How To Lose As The Axis During Barbarossa

Lessons Learned the Hard Way Playing Thunder in the East

By Frank Chadwick

ETO designer Frank Chadwick (right).

I am not a big fan of Perfect Plan instructions but some operational advice for conducting the Axis during Operation Barbarossa is in order based on numerous plays and some painful lessons learned. There are so many variables to consider, so many ways the Soviets can mess you up, and so many ways to throw away a victory, I thought that, instead of a Perfect Plan, I would look at some of the mistakes I have seen cost Axis players the early game in Thunder in the East.

If you want to play the Axis and lose, just do these things:

1. Don't clobber the Red Air Force via your Sneak Attack

I've seen this several times. Those Stuka's are so good for Close Support, how could you not peel off both for use assisting your Ground Combat on the first turn? Surely it will not hurt to hold them back from the Airfields Attack Missions you plan to conduct anyway with the rest of your airpower. You do want to help ensure a clean breakthrough first turn, right? So maybe a couple Bomber units, or better still a Stuka and a Bomber unit – those make a nice combination… will they really be missed?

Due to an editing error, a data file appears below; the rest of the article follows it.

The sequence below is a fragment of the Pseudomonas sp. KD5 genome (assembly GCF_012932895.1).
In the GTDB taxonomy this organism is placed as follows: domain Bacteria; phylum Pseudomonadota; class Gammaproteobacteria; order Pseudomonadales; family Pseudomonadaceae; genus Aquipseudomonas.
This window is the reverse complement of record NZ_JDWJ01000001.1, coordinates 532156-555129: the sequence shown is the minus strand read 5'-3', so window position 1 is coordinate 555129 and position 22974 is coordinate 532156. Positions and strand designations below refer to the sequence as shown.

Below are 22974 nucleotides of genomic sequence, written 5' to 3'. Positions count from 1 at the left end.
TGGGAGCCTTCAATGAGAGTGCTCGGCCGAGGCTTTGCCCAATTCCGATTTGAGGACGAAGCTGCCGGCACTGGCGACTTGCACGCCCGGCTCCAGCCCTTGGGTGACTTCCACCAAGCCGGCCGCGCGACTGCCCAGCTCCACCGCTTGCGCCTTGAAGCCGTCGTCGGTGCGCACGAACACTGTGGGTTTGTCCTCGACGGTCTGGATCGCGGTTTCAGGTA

After all, the Red Air Force is so inept, leaving a few of its planes undestroyed and operational won’t make that much difference, will it?

If the Soviet Destroyed box doesn't look like this after Barbarossa, you're doing it wrong.

Yes, it absolutely will! If you do not flatten the Red Air Force on turn one, and I mean flatten it, it will come back to haunt you and fast. The Soviets have all the fuel they need to hasten the return of their air force, and you will never have a Blitzkrieg! card Sneak Attack opportunity like this again. Historically, you will have one Major Air unit "to play with" on the opening turn, so enjoy a lone Stuka unit as part of your opening gambit -- just make sure to leave the Red Air Force a pile of cinders on the first turn!

2. Don't ever push your Panzer units beyond their supply range

That sounds like sensible advice, right? Ugh!

Do not be afraid of merely being out of supply (but avoid putting your forces out of communication such that they become Isolated). An Out of Supply marker does not affect your Defense Strength or Movement Allowance – it only halves your Attack Strength. If you can keep the Soviets spread thin, even a halved-for-being-out-of-supply attacking Panzer Corps can still punch a hole.

If you play so conservatively with the Germans that their armor is always in supply, the Soviet front line will firm up ahead of you very quickly (unless you are red hot with your dice, but it is hard to offer "be very lucky" as practical advice).

3. Don't ever risk your Panzers in chancy overruns

You could lose steps that cost Equipment Points (EPs) to replace and have nothing to show for your effort, right? Why would you do that when you coul